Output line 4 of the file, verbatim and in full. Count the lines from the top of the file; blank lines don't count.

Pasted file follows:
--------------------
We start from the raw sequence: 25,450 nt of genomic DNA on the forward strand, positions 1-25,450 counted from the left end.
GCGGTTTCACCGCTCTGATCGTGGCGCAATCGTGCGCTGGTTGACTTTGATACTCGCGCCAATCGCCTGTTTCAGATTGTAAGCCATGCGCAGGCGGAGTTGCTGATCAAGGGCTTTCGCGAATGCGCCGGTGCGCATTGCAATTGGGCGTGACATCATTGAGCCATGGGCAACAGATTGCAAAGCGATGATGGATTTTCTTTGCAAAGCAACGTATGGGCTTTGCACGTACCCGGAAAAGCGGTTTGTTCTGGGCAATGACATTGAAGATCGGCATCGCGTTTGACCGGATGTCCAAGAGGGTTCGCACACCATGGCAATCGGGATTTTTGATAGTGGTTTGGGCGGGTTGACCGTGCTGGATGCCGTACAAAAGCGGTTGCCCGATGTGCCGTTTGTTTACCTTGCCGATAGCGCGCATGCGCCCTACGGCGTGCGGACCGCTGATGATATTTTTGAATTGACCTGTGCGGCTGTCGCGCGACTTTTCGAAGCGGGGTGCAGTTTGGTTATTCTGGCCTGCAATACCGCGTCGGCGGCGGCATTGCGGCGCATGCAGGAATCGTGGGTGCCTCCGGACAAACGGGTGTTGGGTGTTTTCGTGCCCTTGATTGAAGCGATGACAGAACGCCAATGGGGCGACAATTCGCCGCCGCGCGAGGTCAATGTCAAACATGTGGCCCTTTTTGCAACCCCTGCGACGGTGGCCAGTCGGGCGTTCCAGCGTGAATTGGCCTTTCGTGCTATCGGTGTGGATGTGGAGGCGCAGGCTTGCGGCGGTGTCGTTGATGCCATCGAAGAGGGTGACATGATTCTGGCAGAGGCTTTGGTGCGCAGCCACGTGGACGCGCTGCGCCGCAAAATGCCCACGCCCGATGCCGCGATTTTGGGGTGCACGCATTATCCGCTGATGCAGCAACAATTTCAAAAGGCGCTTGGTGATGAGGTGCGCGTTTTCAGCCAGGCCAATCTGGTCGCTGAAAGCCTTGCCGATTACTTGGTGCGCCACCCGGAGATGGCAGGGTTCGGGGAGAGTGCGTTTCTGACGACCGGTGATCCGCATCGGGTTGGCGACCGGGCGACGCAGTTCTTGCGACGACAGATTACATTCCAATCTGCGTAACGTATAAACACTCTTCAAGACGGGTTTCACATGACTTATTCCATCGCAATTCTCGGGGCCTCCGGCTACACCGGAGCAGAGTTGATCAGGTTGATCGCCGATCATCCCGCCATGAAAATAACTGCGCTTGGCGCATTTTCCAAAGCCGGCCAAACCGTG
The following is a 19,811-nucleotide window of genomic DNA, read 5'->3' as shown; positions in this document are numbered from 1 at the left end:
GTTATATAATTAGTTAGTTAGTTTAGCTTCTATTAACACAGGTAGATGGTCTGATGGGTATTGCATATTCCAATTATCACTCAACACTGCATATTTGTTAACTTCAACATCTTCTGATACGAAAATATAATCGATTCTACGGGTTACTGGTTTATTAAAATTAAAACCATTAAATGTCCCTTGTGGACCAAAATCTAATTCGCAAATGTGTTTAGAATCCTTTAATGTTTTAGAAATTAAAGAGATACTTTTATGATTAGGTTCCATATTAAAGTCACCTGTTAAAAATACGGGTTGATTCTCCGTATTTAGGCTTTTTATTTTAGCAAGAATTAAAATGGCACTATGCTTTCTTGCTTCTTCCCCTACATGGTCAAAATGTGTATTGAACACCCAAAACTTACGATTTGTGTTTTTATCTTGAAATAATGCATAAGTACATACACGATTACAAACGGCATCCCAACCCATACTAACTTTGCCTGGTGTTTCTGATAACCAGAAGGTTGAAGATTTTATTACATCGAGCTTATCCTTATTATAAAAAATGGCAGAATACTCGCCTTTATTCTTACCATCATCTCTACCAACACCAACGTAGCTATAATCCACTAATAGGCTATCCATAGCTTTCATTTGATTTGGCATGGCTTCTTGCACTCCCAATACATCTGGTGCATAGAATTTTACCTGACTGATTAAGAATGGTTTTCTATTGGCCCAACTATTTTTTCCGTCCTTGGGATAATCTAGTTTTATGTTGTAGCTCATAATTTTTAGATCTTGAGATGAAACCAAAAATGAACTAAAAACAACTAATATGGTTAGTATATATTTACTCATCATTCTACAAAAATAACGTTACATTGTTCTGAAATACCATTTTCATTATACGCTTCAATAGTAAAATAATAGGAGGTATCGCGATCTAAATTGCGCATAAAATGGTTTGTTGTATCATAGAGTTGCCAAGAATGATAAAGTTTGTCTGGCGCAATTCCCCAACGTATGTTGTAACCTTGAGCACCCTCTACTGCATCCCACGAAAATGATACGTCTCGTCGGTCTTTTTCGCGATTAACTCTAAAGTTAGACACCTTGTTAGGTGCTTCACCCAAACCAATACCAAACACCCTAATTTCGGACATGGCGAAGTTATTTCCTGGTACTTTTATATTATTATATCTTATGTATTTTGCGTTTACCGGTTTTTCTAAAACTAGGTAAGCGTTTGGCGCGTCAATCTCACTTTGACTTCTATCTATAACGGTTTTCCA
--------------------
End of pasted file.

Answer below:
GTTATATAATTAGTTAGTTAGTTTAGCTTCTATTAACACAGGTAGATGGTCTGATGGGTATTGCATATTCCAATTATCACTCAACACTGCATATTTGTTAACTTCAACATCTTCTGATACGAAAATATAATCGATTCTACGGGTTACTGGTTTATTAAAATTAAAACCATTAAATGTCCCTTGTGGACCAAAATCTAATTCGCAAATGTGTTTAGAATCCTTTAATGTTTTAGAAATTAAAGAGATACTTTTATGATTAGGTTCCATATTAAAGTCACCTGTTAAAAATACGGGTTGATTCTCCGTATTTAGGCTTTTTATTTTAGCAAGAATTAAAATGGCACTATGCTTTCTTGCTTCTTCCCCTACATGGTCAAAATGTGTATTGAACACCCAAAACTTACGATTTGTGTTTTTATCTTGAAATAATGCATAAGTACATACACGATTACAAACGGCATCCCAACCCATACTAACTTTGCCTGGTGTTTCTGATAACCAGAAGGTTGAAGATTTTATTACATCGAGCTTATCCTTATTATAAAAAATGGCAGAATACTCGCCTTTATTCTTACCATCATCTCTACCAACACCAACGTAGCTATAATCCACTAATAGGCTATCCATAGCTTTCATTTGATTTGGCATGGCTTCTTGCACTCCCAATACATCTGGTGCATAGAATTTTACCTGACTGATTAAGAATGGTTTTCTATTGGCCCAACTATTTTTTCCGTCCTTGGGATAATCTAGTTTTATGTTGTAGCTCATAATTTTTAGATCTTGAGATGAAACCAAAAATGAACTAAAAACAACTAATATGGTTAGTATATATTTACTCATCATTCTACAAAAATAACGTTACATTGTTCTGAAATACCATTTTCATTATACGCTTCAATAGTAAAATAATAGGAGGTATCGCGATCTAAATTGCGCATAAAATGGTTTGTTGTATCATAGAGTTGCCAAGAATGATAAAGTTTGTCTGGCGCAATTCCCCAACGTATGTTGTAACCTTGAGCACCCTCTACTGCATCCCACGAAAATGATACGTCTCGTCGGTCTTTTTCGCGATTAACTCTAAAGTTAGACACCTTGTTAGGTGCTTCACCCAAACCAATACCAAACACCCTAATTTCGGACATGGCGAAGTTATTTCCTGGTACTTTTATATTATTATATCTTATGTATTTTGCGTTTACCGGTTTTTCTAAAACTAGGTAAGCGTTTGGCGCGTCAATCTCACTTTGACTTCTATCTATAACGGTTTTCCA